No shuttle bus was required as the boat docks at the impressive cruise terminal in town. There are sights to see from the off; multiple marinas, a tiny movie museum, a pirate ship…I was trigger happy on the photos.
The aquarium looked fantastic and I was most impressed by the redeveloped waterfront at Porto Antico which boasts a panoramic lift, public outdoor swimming pool with a cocktail bar, ice skating rink, cinema and US-style restaurants (as soon as my son got a whiff of the Old Wild West steak house, he was out of that bunk and down to the port like a shot).
Before meeting the boys for lunchtime burgers, I ventured into the old town, a shady area with narrow alleys and tall buildings that is incredibly easy to get lost in.
Heading uphill, I emerged from the shady streets onto the spacious Piazza de Ferrari and on to Casa di Cristoforo Colombo, a beautiful sightseeing magnet with fairytale towers and a tiny museum.
I just loved Genoa: it has that classic Italian mix of the modern and timeless.
It’s a buzzing town – reminiscent of Marseille in terms of its cultural revival – with endless offerings in the city, plus regular boat trips for sea safaris and leisurely outings to the gorgeous Portofino and the Cinque Terre.
On our way back to the ship, past the intriguing “Biosphere” and the quirky vintage stalls, we stopped for iced mocktails at Tiki Frozen, the perfect chill out location, right on the marina. I decided there and then, sipping on my virgin mojito, that Genoa is a city I want to take a longer holiday in.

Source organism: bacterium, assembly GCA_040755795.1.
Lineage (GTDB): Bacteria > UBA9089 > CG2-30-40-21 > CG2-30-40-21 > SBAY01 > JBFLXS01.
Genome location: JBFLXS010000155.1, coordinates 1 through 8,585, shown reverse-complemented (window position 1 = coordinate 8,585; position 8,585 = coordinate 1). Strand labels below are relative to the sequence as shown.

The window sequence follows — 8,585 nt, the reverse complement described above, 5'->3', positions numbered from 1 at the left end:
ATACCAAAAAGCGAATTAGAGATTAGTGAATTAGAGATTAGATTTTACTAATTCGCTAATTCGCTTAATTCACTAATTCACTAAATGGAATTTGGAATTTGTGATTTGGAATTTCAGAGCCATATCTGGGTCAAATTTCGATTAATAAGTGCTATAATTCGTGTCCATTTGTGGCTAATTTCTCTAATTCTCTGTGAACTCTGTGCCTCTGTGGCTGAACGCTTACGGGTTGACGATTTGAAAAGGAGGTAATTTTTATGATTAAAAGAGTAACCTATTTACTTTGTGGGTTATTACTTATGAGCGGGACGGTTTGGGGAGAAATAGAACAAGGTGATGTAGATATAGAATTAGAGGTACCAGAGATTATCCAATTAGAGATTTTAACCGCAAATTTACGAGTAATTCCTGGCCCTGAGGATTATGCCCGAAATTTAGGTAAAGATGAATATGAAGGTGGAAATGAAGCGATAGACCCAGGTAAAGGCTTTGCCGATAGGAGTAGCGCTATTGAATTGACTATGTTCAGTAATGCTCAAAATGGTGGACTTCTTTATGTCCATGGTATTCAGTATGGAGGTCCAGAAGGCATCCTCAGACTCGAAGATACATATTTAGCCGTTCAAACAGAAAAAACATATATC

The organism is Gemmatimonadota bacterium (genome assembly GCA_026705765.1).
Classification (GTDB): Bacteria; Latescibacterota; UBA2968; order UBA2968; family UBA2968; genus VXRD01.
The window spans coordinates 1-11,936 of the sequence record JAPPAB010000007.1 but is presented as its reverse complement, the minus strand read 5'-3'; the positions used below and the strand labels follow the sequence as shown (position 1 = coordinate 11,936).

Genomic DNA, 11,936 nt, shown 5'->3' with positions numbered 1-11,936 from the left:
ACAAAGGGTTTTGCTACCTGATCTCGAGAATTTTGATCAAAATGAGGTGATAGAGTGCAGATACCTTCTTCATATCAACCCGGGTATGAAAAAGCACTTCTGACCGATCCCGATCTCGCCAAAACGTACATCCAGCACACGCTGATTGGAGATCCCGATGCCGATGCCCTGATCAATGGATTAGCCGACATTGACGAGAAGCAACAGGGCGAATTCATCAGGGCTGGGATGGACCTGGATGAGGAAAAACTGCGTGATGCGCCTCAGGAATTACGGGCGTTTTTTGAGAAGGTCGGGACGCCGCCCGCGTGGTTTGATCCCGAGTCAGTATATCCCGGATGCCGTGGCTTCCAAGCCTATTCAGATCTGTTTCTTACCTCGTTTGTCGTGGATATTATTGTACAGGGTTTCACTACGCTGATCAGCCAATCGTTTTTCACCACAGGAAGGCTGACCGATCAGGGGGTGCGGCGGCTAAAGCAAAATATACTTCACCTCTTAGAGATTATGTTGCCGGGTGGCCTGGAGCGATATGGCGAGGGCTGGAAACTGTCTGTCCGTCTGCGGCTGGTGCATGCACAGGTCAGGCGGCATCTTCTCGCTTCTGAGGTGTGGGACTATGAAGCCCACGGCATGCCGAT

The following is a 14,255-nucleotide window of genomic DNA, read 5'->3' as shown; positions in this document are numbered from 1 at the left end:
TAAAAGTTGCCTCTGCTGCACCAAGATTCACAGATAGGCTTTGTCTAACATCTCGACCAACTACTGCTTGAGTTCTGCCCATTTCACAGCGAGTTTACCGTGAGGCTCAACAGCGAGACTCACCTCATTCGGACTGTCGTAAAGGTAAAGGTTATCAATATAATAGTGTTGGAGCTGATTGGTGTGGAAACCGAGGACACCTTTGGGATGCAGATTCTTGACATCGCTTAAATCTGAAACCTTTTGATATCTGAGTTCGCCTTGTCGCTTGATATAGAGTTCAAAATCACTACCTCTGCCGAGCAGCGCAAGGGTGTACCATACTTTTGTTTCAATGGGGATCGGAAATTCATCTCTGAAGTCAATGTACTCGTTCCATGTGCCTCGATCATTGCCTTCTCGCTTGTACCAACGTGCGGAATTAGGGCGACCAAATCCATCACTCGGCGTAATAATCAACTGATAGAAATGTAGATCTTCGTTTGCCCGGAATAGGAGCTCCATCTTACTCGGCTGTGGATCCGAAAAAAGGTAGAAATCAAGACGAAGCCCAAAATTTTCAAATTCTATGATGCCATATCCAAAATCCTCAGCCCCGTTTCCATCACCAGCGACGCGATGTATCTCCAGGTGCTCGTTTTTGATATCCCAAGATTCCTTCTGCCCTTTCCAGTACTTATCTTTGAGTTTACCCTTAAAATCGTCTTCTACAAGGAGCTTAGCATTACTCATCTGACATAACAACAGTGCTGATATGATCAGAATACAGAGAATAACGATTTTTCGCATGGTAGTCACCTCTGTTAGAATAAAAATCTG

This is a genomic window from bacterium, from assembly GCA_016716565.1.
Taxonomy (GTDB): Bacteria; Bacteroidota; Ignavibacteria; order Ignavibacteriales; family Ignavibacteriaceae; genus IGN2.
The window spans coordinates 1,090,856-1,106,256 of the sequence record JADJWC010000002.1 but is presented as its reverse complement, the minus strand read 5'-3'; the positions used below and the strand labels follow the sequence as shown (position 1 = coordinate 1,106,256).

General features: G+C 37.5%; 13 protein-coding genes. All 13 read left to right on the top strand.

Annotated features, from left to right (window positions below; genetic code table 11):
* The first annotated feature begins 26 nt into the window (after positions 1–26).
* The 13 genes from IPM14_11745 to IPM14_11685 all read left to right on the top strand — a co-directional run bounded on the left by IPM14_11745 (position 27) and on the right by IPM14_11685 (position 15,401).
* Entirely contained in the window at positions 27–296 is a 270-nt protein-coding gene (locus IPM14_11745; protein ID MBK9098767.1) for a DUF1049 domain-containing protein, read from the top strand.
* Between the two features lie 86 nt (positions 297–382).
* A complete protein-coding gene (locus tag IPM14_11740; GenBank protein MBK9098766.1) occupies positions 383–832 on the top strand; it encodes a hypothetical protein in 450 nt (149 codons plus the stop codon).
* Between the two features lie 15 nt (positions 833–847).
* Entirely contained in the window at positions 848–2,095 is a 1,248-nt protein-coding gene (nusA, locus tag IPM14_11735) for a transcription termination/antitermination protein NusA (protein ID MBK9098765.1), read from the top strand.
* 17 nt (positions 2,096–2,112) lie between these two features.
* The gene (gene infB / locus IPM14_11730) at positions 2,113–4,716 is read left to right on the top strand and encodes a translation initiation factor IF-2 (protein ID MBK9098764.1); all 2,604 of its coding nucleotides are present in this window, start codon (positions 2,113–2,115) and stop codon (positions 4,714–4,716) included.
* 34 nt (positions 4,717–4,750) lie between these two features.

That’s just the best thing about a cruise. I knew I loved Italy, but there is always more passion to discover. And a cruise gives you the opportunity to taste a destination – just a nibble – so you know exactly where you’ll go when you’re ready for your next travel feast.
Bring on the autumn!
How to travel to Sardinia and mainland Italy by cruise ship without flying:
If you’d like to visit Sardinia and mainland Italy by cruise ship without flying, read part one of this series to find out more on the MSC Cruises Mediterranean trip from Marseille (via Eurostar)
And part two, a review of stops in Majorca and Ibiza
Words: Johanna Payton for Feet on the Ground
Images: Johanna Payton